There is nothing impossible under the sun. For all that’s impossible just waits to be done.
When the Wright Brothers told the world they wanted to build a transport that could allow people to travel through the air, they were told it would never happen. Years later, when Amelia Earhart wanted to fly an airplane and become the first female pilot to cross the Atlantic Ocean, people thought her to be mad. When George Lucas took his first Star Wars movie to FOX, the studio heads were certain it would be a box office disaster, giving it as little support as possible. Bill Gates. Steve Jobs. Mark Zuckerberg. All were told, “You cannot accomplish this,” at some point along their journey. Yet, they forged ahead, undaunted by what others would perceive as failure or defeat.
In this week’s portion of Shmini, we at last come to the place where the Tabernacle is awakened. If you’ll recall, the previous few portions were all about how this holy sanctuary was to be constructed, the sacrifices that were to take place there, and so on. Now, the walls are stable, the sacrifices are prepared, and the structure is ready. Aaron, the High Priest arrives to perform the initiation, and yet the energy is not brought to bear. The Light does not descend. The structure is not awakened.
Immediately, Aaron accepts responsibility. After all, it had been he who enabled the creation of the Golden Calf. Aaron claims it is his own fault that the Light will not come, and he begins to doubt if he is meant to be the High Priest at all. Moses consoles and inspires Aaron. Together, they decide to try harder. They pray together. They cry together. They bow themselves down in humility. Low and behold, the Light descends and the Tabernacle becomes a live force, a beacon of Light which will allow the Israelites to make their connection to God.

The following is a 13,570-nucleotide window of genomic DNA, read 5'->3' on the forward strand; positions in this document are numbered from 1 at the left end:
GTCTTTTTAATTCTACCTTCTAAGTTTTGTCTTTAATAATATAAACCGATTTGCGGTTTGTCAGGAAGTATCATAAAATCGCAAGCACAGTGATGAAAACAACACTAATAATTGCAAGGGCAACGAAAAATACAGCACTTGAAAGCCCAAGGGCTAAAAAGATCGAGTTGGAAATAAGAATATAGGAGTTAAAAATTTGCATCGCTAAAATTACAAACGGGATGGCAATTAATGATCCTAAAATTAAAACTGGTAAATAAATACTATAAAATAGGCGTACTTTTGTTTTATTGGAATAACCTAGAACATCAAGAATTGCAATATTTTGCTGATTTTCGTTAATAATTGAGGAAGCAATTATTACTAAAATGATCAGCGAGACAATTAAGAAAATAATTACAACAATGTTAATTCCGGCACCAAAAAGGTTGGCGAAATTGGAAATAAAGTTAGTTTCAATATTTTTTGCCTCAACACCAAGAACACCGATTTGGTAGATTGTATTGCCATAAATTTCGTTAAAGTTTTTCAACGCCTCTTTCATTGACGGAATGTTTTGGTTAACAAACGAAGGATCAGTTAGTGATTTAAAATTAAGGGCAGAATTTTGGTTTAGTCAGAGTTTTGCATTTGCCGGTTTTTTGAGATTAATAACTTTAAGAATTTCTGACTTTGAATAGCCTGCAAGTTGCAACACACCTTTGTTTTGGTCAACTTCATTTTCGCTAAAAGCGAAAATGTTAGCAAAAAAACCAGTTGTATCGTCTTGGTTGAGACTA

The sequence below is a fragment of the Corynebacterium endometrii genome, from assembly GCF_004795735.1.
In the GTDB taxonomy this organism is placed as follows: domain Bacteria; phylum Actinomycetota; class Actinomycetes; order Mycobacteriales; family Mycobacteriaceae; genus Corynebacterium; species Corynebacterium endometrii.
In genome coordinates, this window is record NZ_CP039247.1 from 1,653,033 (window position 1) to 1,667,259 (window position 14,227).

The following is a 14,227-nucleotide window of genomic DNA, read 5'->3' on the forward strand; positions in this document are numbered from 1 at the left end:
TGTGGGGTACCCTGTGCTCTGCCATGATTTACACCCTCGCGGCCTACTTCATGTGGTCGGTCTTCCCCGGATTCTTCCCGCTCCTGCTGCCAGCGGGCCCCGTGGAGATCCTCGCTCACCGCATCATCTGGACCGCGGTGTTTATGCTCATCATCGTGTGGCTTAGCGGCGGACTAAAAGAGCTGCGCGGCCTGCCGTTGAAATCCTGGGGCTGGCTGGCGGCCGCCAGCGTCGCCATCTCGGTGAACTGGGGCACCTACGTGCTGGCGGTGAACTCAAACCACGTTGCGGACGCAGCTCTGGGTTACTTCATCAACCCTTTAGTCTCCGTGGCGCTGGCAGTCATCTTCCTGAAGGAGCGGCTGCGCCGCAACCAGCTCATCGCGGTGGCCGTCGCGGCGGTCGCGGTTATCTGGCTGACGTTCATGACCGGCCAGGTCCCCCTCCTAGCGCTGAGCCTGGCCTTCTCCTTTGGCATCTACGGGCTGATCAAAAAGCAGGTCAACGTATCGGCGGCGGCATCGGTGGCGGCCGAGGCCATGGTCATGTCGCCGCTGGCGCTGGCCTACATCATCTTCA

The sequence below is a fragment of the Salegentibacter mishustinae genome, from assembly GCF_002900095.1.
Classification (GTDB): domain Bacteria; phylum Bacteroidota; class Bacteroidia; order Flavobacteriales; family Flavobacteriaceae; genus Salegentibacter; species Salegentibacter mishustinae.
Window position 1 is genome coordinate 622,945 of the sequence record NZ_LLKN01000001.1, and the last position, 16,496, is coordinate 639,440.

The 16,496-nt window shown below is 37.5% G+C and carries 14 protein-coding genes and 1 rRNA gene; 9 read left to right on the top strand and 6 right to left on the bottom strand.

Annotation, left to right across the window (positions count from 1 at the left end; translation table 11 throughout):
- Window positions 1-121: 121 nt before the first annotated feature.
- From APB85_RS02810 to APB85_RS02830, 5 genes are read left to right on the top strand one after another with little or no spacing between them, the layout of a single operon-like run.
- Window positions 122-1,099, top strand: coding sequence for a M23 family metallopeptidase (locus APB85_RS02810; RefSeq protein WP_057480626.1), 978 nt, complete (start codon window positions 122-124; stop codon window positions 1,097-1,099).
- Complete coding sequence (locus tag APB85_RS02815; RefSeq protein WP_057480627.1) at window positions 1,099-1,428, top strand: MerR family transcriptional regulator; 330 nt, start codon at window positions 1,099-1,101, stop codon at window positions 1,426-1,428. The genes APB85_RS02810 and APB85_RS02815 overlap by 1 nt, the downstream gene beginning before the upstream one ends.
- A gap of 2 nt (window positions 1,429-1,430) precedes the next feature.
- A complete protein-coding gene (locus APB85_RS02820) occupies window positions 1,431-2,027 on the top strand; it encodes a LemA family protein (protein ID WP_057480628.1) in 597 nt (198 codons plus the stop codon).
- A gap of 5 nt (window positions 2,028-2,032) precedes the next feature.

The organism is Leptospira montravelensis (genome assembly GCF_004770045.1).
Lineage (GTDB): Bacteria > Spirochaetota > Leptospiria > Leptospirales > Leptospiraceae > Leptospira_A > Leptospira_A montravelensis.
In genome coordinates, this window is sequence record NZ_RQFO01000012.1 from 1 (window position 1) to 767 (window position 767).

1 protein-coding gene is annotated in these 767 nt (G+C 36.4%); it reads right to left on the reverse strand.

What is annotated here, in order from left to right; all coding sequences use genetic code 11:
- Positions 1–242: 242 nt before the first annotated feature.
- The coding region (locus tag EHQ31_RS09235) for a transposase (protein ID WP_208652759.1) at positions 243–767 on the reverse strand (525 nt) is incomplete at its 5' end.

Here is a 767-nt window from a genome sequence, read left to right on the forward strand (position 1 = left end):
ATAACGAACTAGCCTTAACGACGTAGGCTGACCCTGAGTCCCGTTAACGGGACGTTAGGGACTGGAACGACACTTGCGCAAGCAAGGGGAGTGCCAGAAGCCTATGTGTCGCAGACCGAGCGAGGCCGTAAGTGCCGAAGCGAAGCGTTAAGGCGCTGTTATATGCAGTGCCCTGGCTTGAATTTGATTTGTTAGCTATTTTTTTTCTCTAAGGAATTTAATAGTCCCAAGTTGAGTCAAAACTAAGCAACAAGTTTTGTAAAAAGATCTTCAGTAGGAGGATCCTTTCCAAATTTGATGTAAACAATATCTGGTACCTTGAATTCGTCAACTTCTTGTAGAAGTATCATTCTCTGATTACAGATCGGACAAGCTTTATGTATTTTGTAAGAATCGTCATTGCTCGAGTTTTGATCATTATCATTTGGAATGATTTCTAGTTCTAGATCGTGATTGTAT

There are so many lessons to be learned from this story, but one of the simplest is also perhaps the most powerful: Don’t give up. Just because it seems like something isn’t happening right now doesn’t mean it’s never meant to. When you’ve done all you were supposed to and still you do not succeed, try again. Put in a little more effort. Strive a little harder. This tenacity of spirit is both the essence of this story, as well as the energy of the week. There is a force that exists all around us right now that will test us, pushing us to meet the challenges that often feel to us impossible.
It is no coincidence that this comes just a week after Pesach. How many of us have big plans for the new and improved version of ourselves after such a holiday, and how many of us fail to meet that expectation right away? Don’t give up. Don’t give in. Get back on the horse, and keep going. You’ll never know what you are capable of if you don’t keep trying.
The ancient kabbalists understood the importance of such fortitude. In fact, there is a line of the Ana Beko'ach prayer specifically for spiritual endurance. This is because persistence is one of the greatest spiritual qualities. It is what helps us to pass the tests, and enables us to keep reaching for our soul’s potential.
From groundbreaking inventors to bestselling authors, those with great success stories all had one thing in common. They knew a most profound spiritual truth: It is not great ideas nor great talent that make one a success, but great persistence.